Presentation on theme: "8.7 Mutations SPONGE 6 What do you think of when you hear the word “mutation”? –Are they always bad? –Give me an example."— Presentation transcript:
8.7 Mutations SPONGE 6 What do you think of when you hear the word “mutation”? –Are they always bad? –Give me an example
8.7 Mutations Mutations?
8.7 Mutations Not all mutations are bad Most do have negative effects
8.7 Mutations KEY CONCEPT Mutations are changes in DNA that may or may not affect phenotype.
8.7 Mutations A mutation is a change in an organism’s DNA. Many kinds of mutations can occur, especially during replication.
8.7 Mutations GENE MUTATIONS 1)A point mutation substitutes one nucleotide for another. GAT CTC GAT CAC mutated base
8.7 Mutations Example of a point mutation Sickle cell anemia
8.7 Mutations 2) A frameshift mutation inserts or deletes a nucleotide in the DNA sequence. THE CAT ATE THE RAT THC ATA TET HER AT….
8.7 Mutations Example of a frame shift mutation: Tay–Sachs disease around 6 months of age –Nerves start deteriorating –Child becomes blind, deaf, and unable to swallow –Death usually occurs before the 4 th year
8.7 Mutations Chromosomal mutations –affect many genes. –may occur during crossing over
8.7 Mutations 2) Translocation results from the exchange of DNA segments between nonhomologous chromosomes.
8.7 Mutations Mutations may or may not affect phenotype (looks). Chromosomal mutations tend to have a big effect. Some gene mutations change phenotype. –may cause a premature stop codon. –may change protein shape or the activation site. –may change gene regulation. Ex: down syndrome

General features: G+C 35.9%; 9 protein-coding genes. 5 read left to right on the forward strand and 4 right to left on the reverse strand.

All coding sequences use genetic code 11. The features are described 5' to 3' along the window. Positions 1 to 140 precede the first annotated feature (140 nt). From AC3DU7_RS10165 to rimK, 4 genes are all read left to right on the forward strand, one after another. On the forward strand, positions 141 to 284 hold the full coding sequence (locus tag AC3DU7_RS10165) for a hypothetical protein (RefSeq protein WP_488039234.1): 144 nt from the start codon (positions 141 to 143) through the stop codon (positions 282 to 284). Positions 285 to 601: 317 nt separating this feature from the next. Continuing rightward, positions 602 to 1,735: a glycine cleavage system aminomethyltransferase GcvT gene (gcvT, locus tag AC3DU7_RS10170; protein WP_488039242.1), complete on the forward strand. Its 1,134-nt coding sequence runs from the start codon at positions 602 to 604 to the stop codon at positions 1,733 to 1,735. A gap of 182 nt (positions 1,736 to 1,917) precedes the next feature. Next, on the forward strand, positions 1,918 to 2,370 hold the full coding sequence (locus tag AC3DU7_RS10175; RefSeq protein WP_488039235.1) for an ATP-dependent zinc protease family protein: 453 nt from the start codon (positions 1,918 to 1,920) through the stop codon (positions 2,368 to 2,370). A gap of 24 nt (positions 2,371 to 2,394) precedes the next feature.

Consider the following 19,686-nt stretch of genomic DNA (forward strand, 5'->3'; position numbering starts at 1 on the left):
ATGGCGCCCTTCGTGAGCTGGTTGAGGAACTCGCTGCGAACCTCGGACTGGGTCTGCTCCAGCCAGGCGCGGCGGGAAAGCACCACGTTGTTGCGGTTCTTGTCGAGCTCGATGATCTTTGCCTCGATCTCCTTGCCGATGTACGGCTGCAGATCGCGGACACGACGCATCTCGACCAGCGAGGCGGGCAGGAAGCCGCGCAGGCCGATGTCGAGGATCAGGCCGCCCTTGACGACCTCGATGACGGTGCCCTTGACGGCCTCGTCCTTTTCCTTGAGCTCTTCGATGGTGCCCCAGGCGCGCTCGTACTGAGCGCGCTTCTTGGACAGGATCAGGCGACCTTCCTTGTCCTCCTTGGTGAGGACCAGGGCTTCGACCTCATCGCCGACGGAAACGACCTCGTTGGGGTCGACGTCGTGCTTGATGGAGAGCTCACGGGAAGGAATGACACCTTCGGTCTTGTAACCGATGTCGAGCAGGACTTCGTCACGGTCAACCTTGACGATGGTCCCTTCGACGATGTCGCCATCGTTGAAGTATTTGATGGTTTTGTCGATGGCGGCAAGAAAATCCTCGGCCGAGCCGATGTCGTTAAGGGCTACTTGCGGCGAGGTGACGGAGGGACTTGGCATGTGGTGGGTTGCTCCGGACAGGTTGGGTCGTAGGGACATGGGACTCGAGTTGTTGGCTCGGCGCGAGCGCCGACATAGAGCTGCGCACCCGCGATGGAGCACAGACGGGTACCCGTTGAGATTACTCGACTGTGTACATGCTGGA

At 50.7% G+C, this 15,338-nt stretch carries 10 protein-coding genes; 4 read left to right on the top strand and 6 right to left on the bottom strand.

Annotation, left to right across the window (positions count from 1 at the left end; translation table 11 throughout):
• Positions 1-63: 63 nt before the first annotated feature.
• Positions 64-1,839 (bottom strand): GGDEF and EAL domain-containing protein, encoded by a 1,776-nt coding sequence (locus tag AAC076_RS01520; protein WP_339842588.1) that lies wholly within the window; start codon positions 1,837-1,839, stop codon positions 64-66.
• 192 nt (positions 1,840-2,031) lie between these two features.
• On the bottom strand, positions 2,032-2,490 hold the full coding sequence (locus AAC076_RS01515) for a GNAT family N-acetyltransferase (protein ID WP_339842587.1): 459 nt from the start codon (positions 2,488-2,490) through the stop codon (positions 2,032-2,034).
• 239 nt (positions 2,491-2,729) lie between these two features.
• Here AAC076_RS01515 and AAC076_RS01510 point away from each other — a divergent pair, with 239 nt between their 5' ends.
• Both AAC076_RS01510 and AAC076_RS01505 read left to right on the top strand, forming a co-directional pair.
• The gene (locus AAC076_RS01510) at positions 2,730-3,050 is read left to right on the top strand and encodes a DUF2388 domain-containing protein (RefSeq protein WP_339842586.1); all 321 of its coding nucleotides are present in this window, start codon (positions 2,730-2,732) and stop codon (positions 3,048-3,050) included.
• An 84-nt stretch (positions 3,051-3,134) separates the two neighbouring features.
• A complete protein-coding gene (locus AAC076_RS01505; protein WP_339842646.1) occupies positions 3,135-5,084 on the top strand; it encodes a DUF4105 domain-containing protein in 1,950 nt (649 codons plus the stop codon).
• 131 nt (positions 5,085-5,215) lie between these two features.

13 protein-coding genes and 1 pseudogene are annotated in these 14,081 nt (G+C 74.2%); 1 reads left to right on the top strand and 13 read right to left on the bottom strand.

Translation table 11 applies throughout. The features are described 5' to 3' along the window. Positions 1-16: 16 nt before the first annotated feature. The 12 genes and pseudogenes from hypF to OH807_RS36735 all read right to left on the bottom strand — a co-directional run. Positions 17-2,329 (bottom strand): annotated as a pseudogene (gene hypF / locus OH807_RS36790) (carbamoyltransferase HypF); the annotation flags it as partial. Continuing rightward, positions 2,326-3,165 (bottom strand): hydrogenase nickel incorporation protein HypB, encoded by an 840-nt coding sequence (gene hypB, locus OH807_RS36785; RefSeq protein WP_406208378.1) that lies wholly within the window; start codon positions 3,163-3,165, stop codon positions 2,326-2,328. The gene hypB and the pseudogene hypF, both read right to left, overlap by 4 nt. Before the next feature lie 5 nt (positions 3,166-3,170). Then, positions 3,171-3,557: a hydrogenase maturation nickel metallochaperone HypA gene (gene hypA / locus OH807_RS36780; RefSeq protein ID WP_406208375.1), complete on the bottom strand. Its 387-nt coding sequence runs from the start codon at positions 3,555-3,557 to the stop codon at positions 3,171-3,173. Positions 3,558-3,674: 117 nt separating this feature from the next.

8.7 Mutations Some gene mutations do not affect phenotype. –A mutation may be silent. –A mutation may occur in a noncoding region. –A mutation may not affect protein folding or the active site. blockage no blockage Ex: Cystic Fibrosis- caused by a deletion
8.7 Mutations Mutations in body cells do not affect offspring. Mutations in sex cells can be harmful or beneficial to offspring. Natural selection often removes mutant alleles from a population
8.7 Mutations Beneficial mutations CCR5 32 is a deletion thought to resist the bubonic and pneumonic plague as well as HIV Mutations that cause resistance to antibiotics
8.7 Mutations Chang and Eng Bunker Born in 1811 Married sisters Had 21 children between them In modern times, they could have easily been separated Died on the same day in 1874 Chang contracted Pneumonia and died in his sleep- Eng refused to be separated from his dead twin and died several hours later. Conjoined Twins
8.7 Mutations Mutations caused by Mutagens Radiation